Marine conservation has gotten a lot of press lately with President Obama’s plan to extend Pacific Remote Islands Marine National Monument, the release of a new study on seafood fraud, and Leonardo DiCaprio’s pledge to support ocean conservation (Hey Leo, let me know if you are looking for a marine scientist partner!). Here are a few things everyone should know about marine conservation to keep up with the discussions:
1. What is a Marine Protected Area?
A marine protected area, or MPA, is a region of the ocean where human activities are limited or regulated. There are different levels of restrictions ranging from sustainable use or protection of only certain species, to “No-Take-Zones” where all forms of exploitation are prohibited. MPAs can be large patches of protected waters or a system of smaller protected areas.
2. What are the Benefits of MPA’s?
The main idea behind MPAs is similar to that of nature reserves on land. We can try to preserve sections of natural habitat by limiting human use in those areas. However, MPAs have a few unique aspects because of the connectivity of the ocean. When talking about MPAs, you might hear the term: “spill-over effect.” This is the idea that as fish populations recover and prosper within the protected area, fish will “spill-over” to outside of the MPA where fishermen can benefit from this increase in fish. You might also hear MPAs being compared to savings accounts. As we continue to over-use the ocean’s resources outside of MPAs, these protected areas can serve as “savings accounts” of certain marine organisms that could potentially replenish exploited areas. Fish and other organisms could move outside of the MPA as in the spill-over effect, but the ones remaining inside the MPA can release larvae that can be transported by ocean currents, like dandelion seeds flying away in the breeze, and settle in surrounding habitats. So, although MPAs do limit human use in certain areas, they can also provide long-term benefits to those who depend on marine resources. I really liked the quote from Palau’s president in regards to the Pacific nation’s new MPA: “We are not anti-fishing, we are pro-fishing sustainably.”
3. What are the Limitations of MPA’s?
MPAs can benefit many marine species, but they do have some limitations. The efficacy of MPAs is often limited by a lack of enforcement. Unfortunately, many of the nations where MPAs are located only have a few boats or rangers available to patrol marine reserves. MPAs often cover vary large areas and borders are difficult to define in the ocean. However, appropriate enforcement is essential for MPAs to have any impact on marine ecosystems. Marine protected are also not perfect Band-Aids for marine conservation. Coral reefs are facing other serious threats like ocean acidification and warmer ocean temperatures. As CO2 is released into the atmosphere, some of it dissolves in the ocean. This lowers the ocean’s pH and can dissolve the shells and hard structures of marine organisms. Temperature stress is also very detrimental to coral reefs as it breaks down of the partnership between coral animals and the small plant organisms called zooxanthellae that they depend on for food.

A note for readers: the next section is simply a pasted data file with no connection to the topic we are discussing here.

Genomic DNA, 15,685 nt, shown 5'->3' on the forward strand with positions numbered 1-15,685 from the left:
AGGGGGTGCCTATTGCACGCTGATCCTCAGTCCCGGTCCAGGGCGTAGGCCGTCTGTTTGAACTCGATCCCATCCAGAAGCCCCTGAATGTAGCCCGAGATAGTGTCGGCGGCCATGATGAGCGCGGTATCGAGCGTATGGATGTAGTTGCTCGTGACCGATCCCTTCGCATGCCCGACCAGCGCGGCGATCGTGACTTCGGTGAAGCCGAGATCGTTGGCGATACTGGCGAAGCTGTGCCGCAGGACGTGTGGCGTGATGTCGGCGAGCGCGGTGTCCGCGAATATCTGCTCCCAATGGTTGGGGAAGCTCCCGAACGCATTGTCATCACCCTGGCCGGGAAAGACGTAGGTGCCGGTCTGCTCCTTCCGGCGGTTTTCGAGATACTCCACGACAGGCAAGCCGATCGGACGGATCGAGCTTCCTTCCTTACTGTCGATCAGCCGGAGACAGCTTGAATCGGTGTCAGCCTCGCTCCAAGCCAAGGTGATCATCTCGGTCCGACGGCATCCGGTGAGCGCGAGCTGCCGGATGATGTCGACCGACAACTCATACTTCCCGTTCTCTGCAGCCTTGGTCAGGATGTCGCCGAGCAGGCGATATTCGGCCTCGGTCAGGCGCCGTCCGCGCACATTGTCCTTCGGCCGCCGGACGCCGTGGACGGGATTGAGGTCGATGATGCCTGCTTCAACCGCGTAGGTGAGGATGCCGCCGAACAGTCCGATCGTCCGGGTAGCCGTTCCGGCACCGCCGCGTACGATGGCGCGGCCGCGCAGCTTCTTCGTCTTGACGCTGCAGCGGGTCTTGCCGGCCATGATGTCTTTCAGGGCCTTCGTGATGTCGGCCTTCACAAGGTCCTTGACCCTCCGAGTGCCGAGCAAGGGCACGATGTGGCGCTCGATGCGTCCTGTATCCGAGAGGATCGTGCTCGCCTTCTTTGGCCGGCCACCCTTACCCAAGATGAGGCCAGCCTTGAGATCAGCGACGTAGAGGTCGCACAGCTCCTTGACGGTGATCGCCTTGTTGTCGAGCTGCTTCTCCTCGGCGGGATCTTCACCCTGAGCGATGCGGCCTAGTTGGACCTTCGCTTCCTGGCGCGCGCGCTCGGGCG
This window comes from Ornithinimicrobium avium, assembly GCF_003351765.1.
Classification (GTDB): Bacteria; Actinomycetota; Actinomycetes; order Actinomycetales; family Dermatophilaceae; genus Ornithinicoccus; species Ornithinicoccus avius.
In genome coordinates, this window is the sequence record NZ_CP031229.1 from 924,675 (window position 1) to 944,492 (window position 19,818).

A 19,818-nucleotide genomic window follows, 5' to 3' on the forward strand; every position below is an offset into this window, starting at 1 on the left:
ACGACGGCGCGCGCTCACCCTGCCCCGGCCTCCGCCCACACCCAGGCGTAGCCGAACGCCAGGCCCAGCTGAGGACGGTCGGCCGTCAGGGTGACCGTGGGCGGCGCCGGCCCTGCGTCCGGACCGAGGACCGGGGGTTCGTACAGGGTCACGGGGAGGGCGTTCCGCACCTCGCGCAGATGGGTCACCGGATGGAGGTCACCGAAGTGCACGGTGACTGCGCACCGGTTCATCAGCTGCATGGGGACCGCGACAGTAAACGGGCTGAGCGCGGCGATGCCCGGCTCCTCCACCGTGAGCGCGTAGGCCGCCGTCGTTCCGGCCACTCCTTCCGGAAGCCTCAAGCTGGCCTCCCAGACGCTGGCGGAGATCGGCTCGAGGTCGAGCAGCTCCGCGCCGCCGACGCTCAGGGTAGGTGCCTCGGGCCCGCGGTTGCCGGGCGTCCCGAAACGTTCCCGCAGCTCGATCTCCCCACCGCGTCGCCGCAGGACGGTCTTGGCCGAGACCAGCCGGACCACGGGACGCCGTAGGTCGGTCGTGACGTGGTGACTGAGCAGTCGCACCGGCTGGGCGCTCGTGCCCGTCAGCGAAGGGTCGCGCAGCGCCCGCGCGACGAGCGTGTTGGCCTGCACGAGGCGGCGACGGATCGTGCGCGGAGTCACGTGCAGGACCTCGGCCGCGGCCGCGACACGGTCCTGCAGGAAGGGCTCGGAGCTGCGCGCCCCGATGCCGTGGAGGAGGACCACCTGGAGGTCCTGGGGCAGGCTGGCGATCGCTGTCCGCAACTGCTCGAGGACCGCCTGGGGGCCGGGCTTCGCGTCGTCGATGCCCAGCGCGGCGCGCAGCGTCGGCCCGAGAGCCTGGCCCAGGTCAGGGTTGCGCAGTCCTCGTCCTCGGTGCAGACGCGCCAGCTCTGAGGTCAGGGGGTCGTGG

4. What is Seafood Fraud?
Seafood fraud is where seafood is sold as something other than it actually is. This can mean fish is being sold as if it was harvested from a sustainable fishery when it is actually harvested illegally or unsustainably. Some fish is sold as wild-caught when it is actually from a fish farm. Some fish are even being sold as completely different species than what they actually are. Check out a previous post from one of my undergraduate students for more information about seafood fraud.
5. How Does Seafood Fraud Affect You?
Seafood fraud is unfortunately more common than most people are aware of. A recent study found that between 20-32% of seafood imported to the United States is actually being caught illegally in other countries. That means that our seafood appetite is unintentionally supporting unsustainable and ecologically-detrimental fishing practices around the world. A study by Oceana found that about one third of seafood in the US was mislabeled as something that is wasn’t. When seafood is mislabeled, you are not only paying for a quality of fish that you are not receiving, but you can actually be eating fish that is bad for your health or high in mercury. Check out this interactive map by Oceana to find out how prevalent seafood fraud is where you live.